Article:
EMGX, there are two cable connections to/from the battery. One is a three pin and is the one carrying the red and black power wires (they are larger wires) if the third pin is even connected/used I do not yet know. The second cable, which I suppose is data, is a four pin with small pins. That cable runs up to the controller. So there are three cables that run up to the controller: two from the battery and one from the torque sensor bottom bracket. Following what cable goes where is complicated by the manner in which the wires are run up and around the seat post. The tube in which the seat post actually is held is inside an outer tube. It is eccentric in the tube and the wires were fed thru the space created by the eccentricity...and that's not much space. The cables running up are all in black sheaths but those sheaths are removed (beyond were one can see even with an endoscope) and the wires separated and spread out to run thru the tight space. They come back into sight as individual color coded wires in the space before they enter the sealed controller. They are color coded but which is what and who goes where is hard to determine. There is no coupling before the modular replacing the controller would not be an easy task. I have not figured out the actual path of the power cable from the controller to the motor.

Thinking over the situation with Darthracing's motor continuing to run after the pedal stopped turning...the torque sensing cable runs up to the control box at the top. I think it is possible that his problem with this lies with the torque sensor in the bottom sends a signal to turn on but fails to send a signal to turn off. Worse case the controller gets a signal to turn off the motor from the torque sensor but doesn't.

It would be nice to have a schematic of the electrical but the designer, previous owner and current owner have not made any of that sort of info public. Not that they have to, however, they have even blurred out a simple diagram online of where the wires run. The first generation Porteur had the batteries in the two top tubes. This generation moved the batteries to the down tube. Several questions arise as to location of the original BMS as well as any changes in its capabilities for this generation...did they include a high or low temperature cut off?

Off to doctor's visit today (one of the joys (not!) of advanced years). Tomorrow I start dissection of the battery package.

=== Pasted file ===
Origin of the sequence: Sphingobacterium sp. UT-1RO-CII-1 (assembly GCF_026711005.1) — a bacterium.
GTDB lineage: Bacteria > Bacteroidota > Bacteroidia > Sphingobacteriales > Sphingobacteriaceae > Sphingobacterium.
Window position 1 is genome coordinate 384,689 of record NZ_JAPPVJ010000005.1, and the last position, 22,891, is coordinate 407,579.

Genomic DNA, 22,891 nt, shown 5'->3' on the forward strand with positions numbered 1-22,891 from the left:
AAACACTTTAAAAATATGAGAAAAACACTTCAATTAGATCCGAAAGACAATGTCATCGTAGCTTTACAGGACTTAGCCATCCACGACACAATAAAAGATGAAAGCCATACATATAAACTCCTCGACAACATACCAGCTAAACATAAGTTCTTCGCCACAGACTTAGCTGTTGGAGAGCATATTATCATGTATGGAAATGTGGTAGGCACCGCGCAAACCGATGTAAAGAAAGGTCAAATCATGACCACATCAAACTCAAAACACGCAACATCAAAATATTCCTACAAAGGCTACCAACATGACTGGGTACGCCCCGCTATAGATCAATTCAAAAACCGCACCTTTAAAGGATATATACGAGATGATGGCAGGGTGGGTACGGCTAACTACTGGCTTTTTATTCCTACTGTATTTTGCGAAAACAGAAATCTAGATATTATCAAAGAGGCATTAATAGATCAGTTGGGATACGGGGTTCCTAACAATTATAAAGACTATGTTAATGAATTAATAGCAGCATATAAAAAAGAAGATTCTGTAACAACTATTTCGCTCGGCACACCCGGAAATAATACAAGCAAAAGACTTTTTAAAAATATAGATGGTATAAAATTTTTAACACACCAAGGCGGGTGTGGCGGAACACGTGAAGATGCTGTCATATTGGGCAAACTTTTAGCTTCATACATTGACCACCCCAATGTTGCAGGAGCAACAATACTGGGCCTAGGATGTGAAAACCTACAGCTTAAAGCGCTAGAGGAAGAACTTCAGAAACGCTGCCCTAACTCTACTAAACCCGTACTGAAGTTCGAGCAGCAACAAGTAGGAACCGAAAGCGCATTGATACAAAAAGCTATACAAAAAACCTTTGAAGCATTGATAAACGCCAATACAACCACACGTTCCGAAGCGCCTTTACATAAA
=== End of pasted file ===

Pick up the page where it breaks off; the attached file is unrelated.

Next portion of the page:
Update on battery: I stripped the shrink wrap off and then removed several strips of white tape. I suspect the white tape was more to tie everything together but it may have been a bit for dielectric protection as well. The batteries are Panasonic and are dated 2012....age might be part of the reason the battery no longer worked. The ebike looks like it was used and enjoyed as opposed to being a garage queen. Then too I suspect a bit of corrosion I found may have been the culprit. There is one photo I would appreciate peoples input on. It appears to be a fuse. It is at the end of a short heavier gauge red wire and appears to be where the actual positive end of the battery connects to the BMS. I included a photo of that wire, there are also some photos of the corrosion as well as others of the BMS wires that some may find interesting.
Bests, Wiley1


  • Shrink wrape removed note red wire..jpg
    Shrink wrape removed note red wire..jpg
    384 KB · Views: 39
  • Closeup of red wire and fuse.jpg
    Closeup of red wire and fuse.jpg
    203.6 KB · Views: 41
  • BMS wires panasonic cell dated 2012.jpg
    BMS wires panasonic cell dated 2012.jpg
    393.8 KB · Views: 40
  • Note corrosion on tape.jpg
    Note corrosion on tape.jpg
    302.1 KB · Views: 39
A further update:
Here are some photos of the bicycle as it is presently configured:
The pictures speak for themselves. Only real note is about the two switches in the battery box... The top switch in the photo connects the power to the second switch when closed, but importantly it also passes power thru a 25 watt 30 ohm resistor to the bicycle controller. The second switch connects the power to the controller. This dual switches allows one to disconnect the batteries and reconnect without an arc. This arc (I have been told) is not only hard on the switches (or connectors if using Anderson connectors) but can damage the BMS in the batteries.
The scenario goes like this: closing the first switch allows power thru the resistor to charge the capacitors in the controller. The "on" light on the bicycle illuminates instantly and a few seconds later the tail light and head light illuminate indicating the capacitors are charged. This illumination of the head light and tail light as indicators of the capacitors being charged was found empirically. One then closes the second switch and (after closing the battery box) is ready to ride.
The Anderson connectors allow me to charge the batteries in parallel thru a separate pigtail using a 12 volt LiFePo charger. The battery box makes removal easy and by using 12 volt I can charge them using a solar panel and charge controller thru the same pigtail I am using for the 120 volt charger remote from the bicycle.
The new wire exit from the bicycle frame is simply two pieces of PVC plastic conduit/pipe. PVC is easily molded to shape when heated and easy to cut and finish using basic wood working tools. The original cover is/was IMHO cheap and did not lend itself to modification.
At present the small amount of data I have collected from riding indicates an approximate 40 mile range and that's keeping within the recommended charge and discharge limits for the LiFePo batteries.
Bests, Wiley1


  • Present configuration May 2024.jpg
    Present configuration May 2024.jpg
    884.9 KB · Views: 30
  • Battery box.jpg
    Battery box.jpg
    635.3 KB · Views: 29
  • New cover for wire exit.jpg
    New cover for wire exit.jpg
    215.3 KB · Views: 30